Neither Professor Yvonne Doyle, the medical director of Public Health England, nor Professor Stephen Powis, the national medical director for NHS England, apologised for the error during Monday’s press conference.

“There are so many measures of death that it can be very difficult to understand what exactly you’re looking at,” Prof Doyle said.

Ministers are also facing questions over why nearly half of the extra deaths recorded by the ONS – nearly 2,500 in total – were not officially linked to coronavirus.


Care home providers revealed on Tuesday that GPs had been reluctant to enter homes to diagnose patients, meaning Covid-19 was sometimes left off death certificates. Instead, some doctors are attributing care home deaths to “dementia” or “old age” even when symptoms suggest the person died from coronavirus, senior sources said.

To prevent the system from becoming overwhelmed, the rules around recording deaths were relaxed at the end of last month so that death certificates could be signed off by doctors who had not had any recent involvement in treating the deceased patient. Care home staff have been asked to measure oxygen levels themselves.

Official advice from one coroner, seen by The Telegraph, told GPs to to use pneumonia as a cause of death with no requirement to put down Covid-19.

Dr Martin Marshall, the chair of the Royal College of GPs, said the change in the rules plus a lack of community testing meant doctors often “simply don’t know” why care home residents died.

“I suspect we are underestimating the number of deaths from coronavirus  in care homes – and the truth is we may never know the true figure,” he told The Telegraph.

“GPs are now not going into care homes as much as before because they are quite rightly focusing on patients for whom they can do more. That means that, when a care home patient dies, GPs are unsure as to the cause of death unless care home staff can help provide a pretty definitive diagnosis.

“Without proper community testing, the truth is that doctors simply do not know for sure what people in care homes have actually died from, and that means the official figures are most likely inaccurate.”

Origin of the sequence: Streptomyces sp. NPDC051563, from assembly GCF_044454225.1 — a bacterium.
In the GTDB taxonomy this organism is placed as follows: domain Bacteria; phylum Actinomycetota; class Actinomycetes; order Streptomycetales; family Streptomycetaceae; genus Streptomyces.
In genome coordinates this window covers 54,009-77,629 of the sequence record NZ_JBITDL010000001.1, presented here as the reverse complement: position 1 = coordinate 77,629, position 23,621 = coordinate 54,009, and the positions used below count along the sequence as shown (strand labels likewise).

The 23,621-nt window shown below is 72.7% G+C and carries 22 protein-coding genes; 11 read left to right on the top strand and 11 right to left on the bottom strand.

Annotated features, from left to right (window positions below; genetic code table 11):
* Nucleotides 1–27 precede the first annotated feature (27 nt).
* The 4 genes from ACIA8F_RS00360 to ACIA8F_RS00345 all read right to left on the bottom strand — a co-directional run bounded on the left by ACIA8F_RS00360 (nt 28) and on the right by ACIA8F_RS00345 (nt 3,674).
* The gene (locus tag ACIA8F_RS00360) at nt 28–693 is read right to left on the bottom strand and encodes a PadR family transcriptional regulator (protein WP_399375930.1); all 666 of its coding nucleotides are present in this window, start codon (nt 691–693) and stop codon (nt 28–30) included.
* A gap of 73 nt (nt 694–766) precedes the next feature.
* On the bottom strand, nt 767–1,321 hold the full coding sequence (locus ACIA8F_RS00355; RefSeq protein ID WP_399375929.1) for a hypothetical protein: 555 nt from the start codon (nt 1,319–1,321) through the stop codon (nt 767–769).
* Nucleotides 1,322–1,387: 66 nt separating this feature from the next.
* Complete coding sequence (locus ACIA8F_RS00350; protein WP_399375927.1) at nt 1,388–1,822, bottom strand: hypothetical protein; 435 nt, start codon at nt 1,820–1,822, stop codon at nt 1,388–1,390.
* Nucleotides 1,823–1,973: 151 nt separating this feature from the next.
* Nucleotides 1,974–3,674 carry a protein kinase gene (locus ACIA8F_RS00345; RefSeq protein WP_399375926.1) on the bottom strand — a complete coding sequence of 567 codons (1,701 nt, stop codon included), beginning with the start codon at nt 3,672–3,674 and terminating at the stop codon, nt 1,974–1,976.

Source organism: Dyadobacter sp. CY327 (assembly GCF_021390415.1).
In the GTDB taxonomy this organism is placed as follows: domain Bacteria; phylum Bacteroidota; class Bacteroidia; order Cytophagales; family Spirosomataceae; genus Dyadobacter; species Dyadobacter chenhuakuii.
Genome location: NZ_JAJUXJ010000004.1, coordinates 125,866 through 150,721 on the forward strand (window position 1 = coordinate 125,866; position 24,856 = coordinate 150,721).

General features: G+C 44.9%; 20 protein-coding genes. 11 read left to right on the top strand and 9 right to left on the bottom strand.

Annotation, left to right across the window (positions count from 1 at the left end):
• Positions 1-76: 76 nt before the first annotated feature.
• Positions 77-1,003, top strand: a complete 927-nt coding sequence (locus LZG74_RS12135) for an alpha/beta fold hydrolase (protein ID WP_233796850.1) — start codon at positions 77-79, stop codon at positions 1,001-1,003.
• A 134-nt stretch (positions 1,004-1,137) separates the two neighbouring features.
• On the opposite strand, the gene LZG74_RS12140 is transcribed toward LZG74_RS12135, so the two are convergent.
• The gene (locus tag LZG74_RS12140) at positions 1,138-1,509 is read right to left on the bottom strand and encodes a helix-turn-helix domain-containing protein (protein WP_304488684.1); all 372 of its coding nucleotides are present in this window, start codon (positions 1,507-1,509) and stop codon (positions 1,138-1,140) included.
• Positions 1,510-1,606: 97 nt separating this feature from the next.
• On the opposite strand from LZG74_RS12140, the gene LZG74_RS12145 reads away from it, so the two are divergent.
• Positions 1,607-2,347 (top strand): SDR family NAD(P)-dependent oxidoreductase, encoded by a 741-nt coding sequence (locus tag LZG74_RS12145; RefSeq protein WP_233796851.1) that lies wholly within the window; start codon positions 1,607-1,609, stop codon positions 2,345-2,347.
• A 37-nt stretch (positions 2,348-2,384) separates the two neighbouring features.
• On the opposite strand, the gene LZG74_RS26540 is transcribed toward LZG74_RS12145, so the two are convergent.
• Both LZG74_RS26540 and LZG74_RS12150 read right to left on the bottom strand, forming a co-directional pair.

About 410,000 people live in care homes in the UK, with 11,300 care homes for older people supplied by 5,500 different providers. 

Data from some European countries shows that care home residents have accounted for between 42 per cent and 57 per cent of all deaths related to Covid-19.

According to the ONS data, however, only 217 deaths were registered in UK care homes, with 33 in hospices, accounting for less than one per cent of the total.

Professor Martin Green, the chief executive of Care England, which represents private care home providers, said “thousands of people” have shown symptoms and thousands have died in England’s care homes.

“We have had situations where doctors won’t come in and certify deaths,” he said. “If the doctor doesn’t certify the death, then how do we know how the person died? If they haven’t been able to see the patient, the safe thing is to put Alzheimer’s or any other morbidity that they know the patient definitely had.

“The ONS figures are certainly under-reported. Clearly, the figures are significantly higher.”

At Monday’s Downing Street press conference, the UK’s chief medical officer, Professor Chris Whitty, said around 13.5 per cent of care homes across the country have registered a Covid-19 outbreak.

But Sir David Behan, the director of HC-One, Britain’s largest care home operator, said coronavirus was present in two-thirds of the group’s homes. He told the BBC that Covid-19 deaths represented about one third of all deaths at HC-One’s care homes over the last three weeks, and that a staff member had died from the disease.